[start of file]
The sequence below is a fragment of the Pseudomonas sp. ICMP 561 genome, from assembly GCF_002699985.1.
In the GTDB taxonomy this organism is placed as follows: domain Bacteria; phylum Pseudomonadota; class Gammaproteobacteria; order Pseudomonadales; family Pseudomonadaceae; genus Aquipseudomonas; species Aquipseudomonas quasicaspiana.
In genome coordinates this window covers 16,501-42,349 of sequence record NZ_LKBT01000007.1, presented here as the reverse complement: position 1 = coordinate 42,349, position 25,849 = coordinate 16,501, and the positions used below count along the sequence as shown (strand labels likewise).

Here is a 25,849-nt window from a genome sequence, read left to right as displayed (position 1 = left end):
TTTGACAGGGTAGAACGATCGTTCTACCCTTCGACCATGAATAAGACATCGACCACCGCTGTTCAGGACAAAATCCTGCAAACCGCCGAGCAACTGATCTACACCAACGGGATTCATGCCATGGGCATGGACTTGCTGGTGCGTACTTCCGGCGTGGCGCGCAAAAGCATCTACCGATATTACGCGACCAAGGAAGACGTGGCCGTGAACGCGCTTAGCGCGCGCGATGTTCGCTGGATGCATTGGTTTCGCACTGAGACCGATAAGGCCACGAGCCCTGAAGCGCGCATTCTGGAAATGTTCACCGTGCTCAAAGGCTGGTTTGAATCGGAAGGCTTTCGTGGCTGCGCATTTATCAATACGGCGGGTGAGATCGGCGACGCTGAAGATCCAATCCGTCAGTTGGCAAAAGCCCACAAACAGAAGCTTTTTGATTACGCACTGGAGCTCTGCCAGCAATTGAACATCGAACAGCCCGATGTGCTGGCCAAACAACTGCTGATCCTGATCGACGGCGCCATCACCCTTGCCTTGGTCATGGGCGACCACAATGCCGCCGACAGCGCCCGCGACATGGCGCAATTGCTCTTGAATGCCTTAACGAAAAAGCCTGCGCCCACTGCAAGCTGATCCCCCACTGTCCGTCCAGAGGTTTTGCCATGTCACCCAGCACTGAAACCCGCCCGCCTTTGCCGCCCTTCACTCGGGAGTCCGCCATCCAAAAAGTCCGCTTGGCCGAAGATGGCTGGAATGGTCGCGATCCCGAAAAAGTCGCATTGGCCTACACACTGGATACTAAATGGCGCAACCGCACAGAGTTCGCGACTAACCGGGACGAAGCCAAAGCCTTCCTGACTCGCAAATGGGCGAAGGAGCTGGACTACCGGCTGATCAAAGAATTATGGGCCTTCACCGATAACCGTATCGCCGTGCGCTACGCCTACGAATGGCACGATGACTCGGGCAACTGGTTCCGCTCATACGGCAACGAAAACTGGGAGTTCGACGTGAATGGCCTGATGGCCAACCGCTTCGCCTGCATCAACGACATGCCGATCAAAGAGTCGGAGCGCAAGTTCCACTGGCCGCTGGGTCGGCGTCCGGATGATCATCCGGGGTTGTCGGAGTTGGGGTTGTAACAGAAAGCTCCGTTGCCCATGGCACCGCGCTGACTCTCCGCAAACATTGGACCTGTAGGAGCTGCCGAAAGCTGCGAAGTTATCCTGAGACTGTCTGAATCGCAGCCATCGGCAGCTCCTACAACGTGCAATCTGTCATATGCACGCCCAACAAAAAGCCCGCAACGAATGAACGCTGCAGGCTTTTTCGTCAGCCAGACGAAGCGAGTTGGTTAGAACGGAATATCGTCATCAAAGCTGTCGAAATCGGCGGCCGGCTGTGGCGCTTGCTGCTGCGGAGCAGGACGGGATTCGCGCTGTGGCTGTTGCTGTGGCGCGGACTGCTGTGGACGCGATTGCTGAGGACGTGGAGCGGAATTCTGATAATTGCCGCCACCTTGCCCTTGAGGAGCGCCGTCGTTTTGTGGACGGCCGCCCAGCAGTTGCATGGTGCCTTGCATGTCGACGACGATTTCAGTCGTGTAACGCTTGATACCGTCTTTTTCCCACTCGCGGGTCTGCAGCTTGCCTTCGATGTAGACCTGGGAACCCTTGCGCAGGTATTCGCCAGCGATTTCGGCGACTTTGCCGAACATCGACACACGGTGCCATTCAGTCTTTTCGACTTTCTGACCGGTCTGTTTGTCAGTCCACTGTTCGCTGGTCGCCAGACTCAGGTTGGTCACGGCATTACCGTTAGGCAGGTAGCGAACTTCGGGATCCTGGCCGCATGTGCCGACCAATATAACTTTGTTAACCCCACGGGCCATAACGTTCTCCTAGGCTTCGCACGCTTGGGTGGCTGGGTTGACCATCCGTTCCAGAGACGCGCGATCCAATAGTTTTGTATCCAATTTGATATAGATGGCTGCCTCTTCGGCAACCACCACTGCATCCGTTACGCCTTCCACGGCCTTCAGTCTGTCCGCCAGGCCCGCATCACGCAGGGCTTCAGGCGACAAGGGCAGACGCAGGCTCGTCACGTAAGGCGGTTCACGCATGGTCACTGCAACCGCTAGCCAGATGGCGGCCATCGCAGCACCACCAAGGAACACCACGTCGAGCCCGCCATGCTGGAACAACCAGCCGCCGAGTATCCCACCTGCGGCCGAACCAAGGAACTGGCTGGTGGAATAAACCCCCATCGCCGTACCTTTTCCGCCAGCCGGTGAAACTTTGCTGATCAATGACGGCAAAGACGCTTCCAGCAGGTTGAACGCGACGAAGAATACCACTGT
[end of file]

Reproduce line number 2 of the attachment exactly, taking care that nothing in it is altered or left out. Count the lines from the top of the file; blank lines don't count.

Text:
In the GTDB taxonomy this organism is placed as follows: domain Bacteria; phylum Pseudomonadota; class Gammaproteobacteria; order Pseudomonadales; family Pseudomonadaceae; genus Aquipseudomonas; species Aquipseudomonas quasicaspiana.